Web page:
• What was the most important lesson you had to learn that has had a positive effect on your film? How did that lesson happen?

Gentle Wildfire is shot in Portugal and was inspired by the experience of my Portuguese husband who, after the 2017 wildfires in Leiria that burnt the forest, he had known as a youth, felt as though he was losing parts of his own memory and past. When making the film we researched wildfires a lot and through our research got in contact withmany scientists, firefighters and people who lived close to the wildfire. Elements of that research are incorporated in the script. Combining the personal stories of loss with research of the science behind wildfires was an eye-opener for me and had a positive outcome on the films story. I lost my father during the making of Gentle Wildfire and so the film became an even more personal story about loss but also about new growth for me.

  • What were the production realities from casting through editing that you had to accommodate? How did you navigate those compromises or surprises and still end up with a cohesive film?

We worked with a professional trained actor who acted alongside local people from the village where the wildfire of 2017 took place. For me as a director I had to use different directing techniques to work with the cast. The actor needed to stay in character while the people around him needed to be themselves so that we kept the quality of documentary next to fiction. We storyboarded the whole film and it remarkably stayed really close to the storyboard even though there were many elements that were based on what we would discover on set. We worked with a very small crew of only four people, not only due to finances but also because I like to keep an intimacy and focus on set to make the film cohesive and stick very close to my vision for the story.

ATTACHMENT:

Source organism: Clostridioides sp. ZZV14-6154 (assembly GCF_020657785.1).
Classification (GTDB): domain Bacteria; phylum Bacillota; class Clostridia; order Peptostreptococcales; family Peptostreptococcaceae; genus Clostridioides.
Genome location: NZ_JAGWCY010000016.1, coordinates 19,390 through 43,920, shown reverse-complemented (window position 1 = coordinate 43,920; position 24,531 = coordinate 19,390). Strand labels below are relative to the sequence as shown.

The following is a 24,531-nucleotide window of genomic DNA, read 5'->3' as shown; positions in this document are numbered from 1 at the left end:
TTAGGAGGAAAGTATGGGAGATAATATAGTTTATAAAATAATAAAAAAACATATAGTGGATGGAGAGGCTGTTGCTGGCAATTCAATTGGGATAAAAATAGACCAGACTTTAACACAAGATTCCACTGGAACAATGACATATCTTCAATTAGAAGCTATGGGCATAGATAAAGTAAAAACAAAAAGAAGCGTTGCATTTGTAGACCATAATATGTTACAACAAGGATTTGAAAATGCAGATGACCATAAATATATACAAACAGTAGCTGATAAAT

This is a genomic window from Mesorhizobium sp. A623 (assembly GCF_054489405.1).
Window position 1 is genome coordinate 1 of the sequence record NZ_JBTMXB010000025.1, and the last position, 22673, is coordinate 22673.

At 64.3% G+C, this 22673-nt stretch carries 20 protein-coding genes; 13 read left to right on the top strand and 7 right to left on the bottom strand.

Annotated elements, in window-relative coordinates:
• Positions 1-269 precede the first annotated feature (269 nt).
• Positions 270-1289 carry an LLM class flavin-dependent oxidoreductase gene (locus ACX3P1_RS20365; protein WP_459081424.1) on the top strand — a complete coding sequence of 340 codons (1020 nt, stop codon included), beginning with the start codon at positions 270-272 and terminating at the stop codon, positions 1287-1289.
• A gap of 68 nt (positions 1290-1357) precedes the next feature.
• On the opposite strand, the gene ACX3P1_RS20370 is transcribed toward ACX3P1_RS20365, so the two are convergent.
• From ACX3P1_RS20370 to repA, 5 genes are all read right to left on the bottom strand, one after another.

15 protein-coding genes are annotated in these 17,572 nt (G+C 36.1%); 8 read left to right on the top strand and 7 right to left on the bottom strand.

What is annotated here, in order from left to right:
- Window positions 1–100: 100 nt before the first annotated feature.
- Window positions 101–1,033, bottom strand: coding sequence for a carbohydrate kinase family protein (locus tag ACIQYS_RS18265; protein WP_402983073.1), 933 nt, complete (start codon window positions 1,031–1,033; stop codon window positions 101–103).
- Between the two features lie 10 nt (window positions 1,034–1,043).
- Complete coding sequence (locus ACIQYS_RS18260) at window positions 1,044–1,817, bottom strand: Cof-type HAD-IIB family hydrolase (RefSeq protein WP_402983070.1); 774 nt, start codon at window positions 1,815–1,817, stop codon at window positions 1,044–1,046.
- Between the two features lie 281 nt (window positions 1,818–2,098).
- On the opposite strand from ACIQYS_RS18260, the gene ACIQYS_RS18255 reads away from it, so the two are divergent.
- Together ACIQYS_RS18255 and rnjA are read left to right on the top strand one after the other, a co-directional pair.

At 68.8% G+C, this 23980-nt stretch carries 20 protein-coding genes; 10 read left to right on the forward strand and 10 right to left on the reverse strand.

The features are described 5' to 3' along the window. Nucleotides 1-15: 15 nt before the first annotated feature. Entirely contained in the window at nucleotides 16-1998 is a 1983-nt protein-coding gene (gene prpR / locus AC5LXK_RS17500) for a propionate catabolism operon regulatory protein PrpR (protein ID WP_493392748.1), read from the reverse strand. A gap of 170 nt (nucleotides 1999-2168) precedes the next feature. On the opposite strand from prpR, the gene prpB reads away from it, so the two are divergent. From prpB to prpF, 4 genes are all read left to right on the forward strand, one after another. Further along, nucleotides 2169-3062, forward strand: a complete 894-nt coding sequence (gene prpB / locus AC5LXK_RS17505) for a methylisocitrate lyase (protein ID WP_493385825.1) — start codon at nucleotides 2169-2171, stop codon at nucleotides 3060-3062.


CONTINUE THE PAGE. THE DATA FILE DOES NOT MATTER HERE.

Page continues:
• What was the hardest artistic choice you made in the making of a film, at any stage in production?

The hardest artistic choice I had to make with the film, Gentle Wildfire, was regarding the scenes that were to be intercut with a performance scene I shot in the Netherlands. I shot the Dutch Fireman Choir performing a composition based on the fire triangle (Heat, Fuel and Oxygen) and it was beautiful. However, during the edit we found that these scenes just didn’t fit the film. It took the viewer too much out of the story. I ended up making a film-installation with these fireman scenes instead, and I used some of the sounds of their performance in the film whichin the end worked even better.

  • You are a collaborator. How have you discovered members of your team and how do you keep the relationship with them strong?